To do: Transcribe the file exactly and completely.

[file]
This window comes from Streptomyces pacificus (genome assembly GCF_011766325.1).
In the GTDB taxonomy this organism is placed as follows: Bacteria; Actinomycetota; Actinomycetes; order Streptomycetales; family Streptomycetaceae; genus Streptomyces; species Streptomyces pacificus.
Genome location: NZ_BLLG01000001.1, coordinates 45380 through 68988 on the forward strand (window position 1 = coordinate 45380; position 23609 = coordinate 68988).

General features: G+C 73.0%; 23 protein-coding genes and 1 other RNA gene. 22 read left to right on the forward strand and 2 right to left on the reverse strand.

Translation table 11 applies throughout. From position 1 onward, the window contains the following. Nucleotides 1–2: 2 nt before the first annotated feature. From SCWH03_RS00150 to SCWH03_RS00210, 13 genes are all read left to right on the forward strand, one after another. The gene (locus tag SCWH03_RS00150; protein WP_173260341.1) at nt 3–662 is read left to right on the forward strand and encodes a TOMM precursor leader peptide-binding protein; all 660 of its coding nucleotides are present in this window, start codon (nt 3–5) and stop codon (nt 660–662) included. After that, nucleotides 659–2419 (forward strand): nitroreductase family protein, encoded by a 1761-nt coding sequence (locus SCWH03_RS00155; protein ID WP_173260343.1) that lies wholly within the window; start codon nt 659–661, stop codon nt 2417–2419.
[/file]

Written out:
This window comes from Streptomyces pacificus (genome assembly GCF_011766325.1).
In the GTDB taxonomy this organism is placed as follows: Bacteria; Actinomycetota; Actinomycetes; order Streptomycetales; family Streptomycetaceae; genus Streptomyces; species Streptomyces pacificus.
Genome location: NZ_BLLG01000001.1, coordinates 45380 through 68988 on the forward strand (window position 1 = coordinate 45380; position 23609 = coordinate 68988).

General features: G+C 73.0%; 23 protein-coding genes and 1 other RNA gene. 22 read left to right on the forward strand and 2 right to left on the reverse strand.

Translation table 11 applies throughout. From position 1 onward, the window contains the following. Nucleotides 1–2: 2 nt before the first annotated feature. From SCWH03_RS00150 to SCWH03_RS00210, 13 genes are all read left to right on the forward strand, one after another. The gene (locus tag SCWH03_RS00150; protein WP_173260341.1) at nt 3–662 is read left to right on the forward strand and encodes a TOMM precursor leader peptide-binding protein; all 660 of its coding nucleotides are present in this window, start codon (nt 3–5) and stop codon (nt 660–662) included. After that, nucleotides 659–2419 (forward strand): nitroreductase family protein, encoded by a 1761-nt coding sequence (locus SCWH03_RS00155; protein ID WP_173260343.1) that lies wholly within the window; start codon nt 659–661, stop codon nt 2417–2419.